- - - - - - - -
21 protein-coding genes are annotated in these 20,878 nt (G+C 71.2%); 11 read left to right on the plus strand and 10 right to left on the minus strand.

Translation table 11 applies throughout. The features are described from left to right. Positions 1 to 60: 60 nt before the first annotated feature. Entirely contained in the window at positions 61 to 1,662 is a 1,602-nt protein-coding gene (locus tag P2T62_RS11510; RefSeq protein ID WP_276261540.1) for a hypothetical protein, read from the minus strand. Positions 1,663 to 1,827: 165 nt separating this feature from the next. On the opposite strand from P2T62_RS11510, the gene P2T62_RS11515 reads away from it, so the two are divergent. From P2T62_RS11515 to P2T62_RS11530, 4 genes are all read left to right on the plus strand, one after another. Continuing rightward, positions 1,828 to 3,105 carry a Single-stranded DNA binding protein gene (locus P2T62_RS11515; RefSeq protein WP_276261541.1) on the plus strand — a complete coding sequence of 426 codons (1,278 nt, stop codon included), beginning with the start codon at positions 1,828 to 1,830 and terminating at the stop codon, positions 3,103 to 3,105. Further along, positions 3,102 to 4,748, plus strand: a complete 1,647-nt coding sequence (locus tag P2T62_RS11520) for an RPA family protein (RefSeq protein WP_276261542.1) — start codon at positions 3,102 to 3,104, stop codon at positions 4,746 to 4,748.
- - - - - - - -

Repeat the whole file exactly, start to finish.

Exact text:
21 protein-coding genes are annotated in these 20,878 nt (G+C 71.2%); 11 read left to right on the plus strand and 10 right to left on the minus strand.

Translation table 11 applies throughout. The features are described from left to right. Positions 1 to 60: 60 nt before the first annotated feature. Entirely contained in the window at positions 61 to 1,662 is a 1,602-nt protein-coding gene (locus tag P2T62_RS11510; RefSeq protein ID WP_276261540.1) for a hypothetical protein, read from the minus strand. Positions 1,663 to 1,827: 165 nt separating this feature from the next. On the opposite strand from P2T62_RS11510, the gene P2T62_RS11515 reads away from it, so the two are divergent. From P2T62_RS11515 to P2T62_RS11530, 4 genes are all read left to right on the plus strand, one after another. Continuing rightward, positions 1,828 to 3,105 carry a Single-stranded DNA binding protein gene (locus P2T62_RS11515; RefSeq protein WP_276261541.1) on the plus strand — a complete coding sequence of 426 codons (1,278 nt, stop codon included), beginning with the start codon at positions 1,828 to 1,830 and terminating at the stop codon, positions 3,103 to 3,105. Further along, positions 3,102 to 4,748, plus strand: a complete 1,647-nt coding sequence (locus tag P2T62_RS11520) for an RPA family protein (RefSeq protein WP_276261542.1) — start codon at positions 3,102 to 3,104, stop codon at positions 4,746 to 4,748.